Table 1 includes the means and standard deviations for each measure by ELP during each wave of data collection (i.e., fall, winter, spring). Skewness and kurtosis values for each measure by ELP (see Table 2) were assessed to address assumptions of normality as well as potential floor effects that have been noted with DIBELS measures (Catts et al., 2009). Kurtosis and skewness values for all ELP groups showed no signs of floor effects for PSF throughout second grade. Floor effects for NWF and ORF were visible at the beginning and middle of second grade, with the effect lessening at the end of second grade for students with Beginning and Early Intermediate ELP levels. Floor effects for NWF at the beginning of the second grade were visible, but not visible for ORF for students with Intermediate ELP levels. Floor effects for NWF and ORF were not visible for students with Early Advanced or Advanced ELP levels. The results were consistent with Catts et al. (2009) with initial floor effects for NWF and ORF at the beginning of the school year for students with weaker English language skills, and the effect lessening toward the end of the school year.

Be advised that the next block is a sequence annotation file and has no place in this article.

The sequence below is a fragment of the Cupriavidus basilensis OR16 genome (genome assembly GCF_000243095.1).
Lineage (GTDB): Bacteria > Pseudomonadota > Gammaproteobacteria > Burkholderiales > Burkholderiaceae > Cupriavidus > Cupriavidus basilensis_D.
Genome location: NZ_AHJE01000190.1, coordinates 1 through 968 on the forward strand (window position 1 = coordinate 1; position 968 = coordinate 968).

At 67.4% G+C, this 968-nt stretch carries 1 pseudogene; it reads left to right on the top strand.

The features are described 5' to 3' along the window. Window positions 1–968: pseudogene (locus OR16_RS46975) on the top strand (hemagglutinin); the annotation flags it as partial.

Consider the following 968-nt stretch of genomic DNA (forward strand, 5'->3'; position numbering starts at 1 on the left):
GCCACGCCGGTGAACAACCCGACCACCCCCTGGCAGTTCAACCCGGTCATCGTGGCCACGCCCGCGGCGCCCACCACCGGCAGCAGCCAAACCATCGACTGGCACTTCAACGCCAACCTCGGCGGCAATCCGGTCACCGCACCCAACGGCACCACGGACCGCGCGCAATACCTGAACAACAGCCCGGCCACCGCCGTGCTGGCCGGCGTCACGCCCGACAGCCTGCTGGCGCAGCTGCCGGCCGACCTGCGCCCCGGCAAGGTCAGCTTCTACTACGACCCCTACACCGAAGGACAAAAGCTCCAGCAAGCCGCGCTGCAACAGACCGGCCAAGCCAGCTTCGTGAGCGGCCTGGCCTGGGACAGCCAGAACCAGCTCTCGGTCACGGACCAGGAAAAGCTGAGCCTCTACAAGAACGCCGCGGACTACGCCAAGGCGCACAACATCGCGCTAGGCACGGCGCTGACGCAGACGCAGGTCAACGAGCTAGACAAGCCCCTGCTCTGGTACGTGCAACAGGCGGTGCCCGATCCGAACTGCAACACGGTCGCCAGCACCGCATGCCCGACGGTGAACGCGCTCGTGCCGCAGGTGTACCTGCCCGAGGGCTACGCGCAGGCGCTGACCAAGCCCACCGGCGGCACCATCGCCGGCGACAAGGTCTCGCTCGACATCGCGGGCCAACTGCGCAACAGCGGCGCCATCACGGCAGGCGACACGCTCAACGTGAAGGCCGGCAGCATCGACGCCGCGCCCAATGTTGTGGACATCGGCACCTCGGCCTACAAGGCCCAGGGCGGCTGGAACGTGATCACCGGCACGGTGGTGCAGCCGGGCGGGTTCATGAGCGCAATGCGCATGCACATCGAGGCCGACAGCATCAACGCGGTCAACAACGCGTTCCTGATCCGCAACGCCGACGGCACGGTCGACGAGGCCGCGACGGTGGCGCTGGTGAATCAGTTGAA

Unconditional Models

The unconditional model provided empirical evidence for determining proper specification of the individual growth equation and baseline statistics for evaluating Level 2 models (Raudenbush & Bryk, 2002). The unconditional model provided the average level and slope parameters considering time as the only predictor. Full maximum-likelihood methods were used to assess model fit. Students' scores were centered at fall (Time 1) to assess level and rate of growth from fall to spring of the second grade. Therefore, the intercept represented the average student score on each screening measure at the beginning of second grade. Review of intercept and slope coefficients presented in Table 3 indicates that scores for each measure increased as the level of ELP increased from Beginning to Advanced levels with the exception of the intercept for NWF for the Early Advanced and Advanced group.